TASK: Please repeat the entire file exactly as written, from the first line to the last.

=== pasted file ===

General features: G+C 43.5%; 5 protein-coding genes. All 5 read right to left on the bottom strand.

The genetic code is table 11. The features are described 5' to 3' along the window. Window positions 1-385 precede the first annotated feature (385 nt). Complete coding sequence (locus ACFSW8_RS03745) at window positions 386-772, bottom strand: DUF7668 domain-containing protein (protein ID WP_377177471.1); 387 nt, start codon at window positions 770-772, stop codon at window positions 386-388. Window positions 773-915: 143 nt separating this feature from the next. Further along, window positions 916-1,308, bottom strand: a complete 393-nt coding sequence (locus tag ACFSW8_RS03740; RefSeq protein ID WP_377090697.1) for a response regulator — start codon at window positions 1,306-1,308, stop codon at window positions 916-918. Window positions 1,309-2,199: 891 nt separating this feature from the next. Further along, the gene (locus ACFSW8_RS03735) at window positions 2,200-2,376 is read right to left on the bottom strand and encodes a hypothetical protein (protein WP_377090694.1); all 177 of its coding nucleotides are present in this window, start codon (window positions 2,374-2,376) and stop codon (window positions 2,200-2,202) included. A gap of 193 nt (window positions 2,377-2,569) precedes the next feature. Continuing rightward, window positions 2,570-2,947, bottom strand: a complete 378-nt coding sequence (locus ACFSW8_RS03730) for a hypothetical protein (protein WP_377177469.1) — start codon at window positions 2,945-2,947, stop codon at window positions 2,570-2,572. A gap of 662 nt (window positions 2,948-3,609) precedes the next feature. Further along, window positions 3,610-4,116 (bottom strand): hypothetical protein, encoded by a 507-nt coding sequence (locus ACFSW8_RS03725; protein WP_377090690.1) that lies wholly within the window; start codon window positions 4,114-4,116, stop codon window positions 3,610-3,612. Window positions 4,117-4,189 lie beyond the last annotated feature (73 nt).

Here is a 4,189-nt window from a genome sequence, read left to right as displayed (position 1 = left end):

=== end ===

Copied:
General features: G+C 43.5%; 5 protein-coding genes. All 5 read right to left on the bottom strand.

The genetic code is table 11. The features are described 5' to 3' along the window. Window positions 1-385 precede the first annotated feature (385 nt). Complete coding sequence (locus ACFSW8_RS03745) at window positions 386-772, bottom strand: DUF7668 domain-containing protein (protein ID WP_377177471.1); 387 nt, start codon at window positions 770-772, stop codon at window positions 386-388. Window positions 773-915: 143 nt separating this feature from the next. Further along, window positions 916-1,308, bottom strand: a complete 393-nt coding sequence (locus tag ACFSW8_RS03740; RefSeq protein ID WP_377090697.1) for a response regulator — start codon at window positions 1,306-1,308, stop codon at window positions 916-918. Window positions 1,309-2,199: 891 nt separating this feature from the next. Further along, the gene (locus ACFSW8_RS03735) at window positions 2,200-2,376 is read right to left on the bottom strand and encodes a hypothetical protein (protein WP_377090694.1); all 177 of its coding nucleotides are present in this window, start codon (window positions 2,374-2,376) and stop codon (window positions 2,200-2,202) included. A gap of 193 nt (window positions 2,377-2,569) precedes the next feature. Continuing rightward, window positions 2,570-2,947, bottom strand: a complete 378-nt coding sequence (locus ACFSW8_RS03730) for a hypothetical protein (protein WP_377177469.1) — start codon at window positions 2,945-2,947, stop codon at window positions 2,570-2,572. A gap of 662 nt (window positions 2,948-3,609) precedes the next feature. Further along, window positions 3,610-4,116 (bottom strand): hypothetical protein, encoded by a 507-nt coding sequence (locus ACFSW8_RS03725; protein WP_377090690.1) that lies wholly within the window; start codon window positions 4,114-4,116, stop codon window positions 3,610-3,612. Window positions 4,117-4,189 lie beyond the last annotated feature (73 nt).

Here is a 4,189-nt window from a genome sequence, read left to right as displayed (position 1 = left end):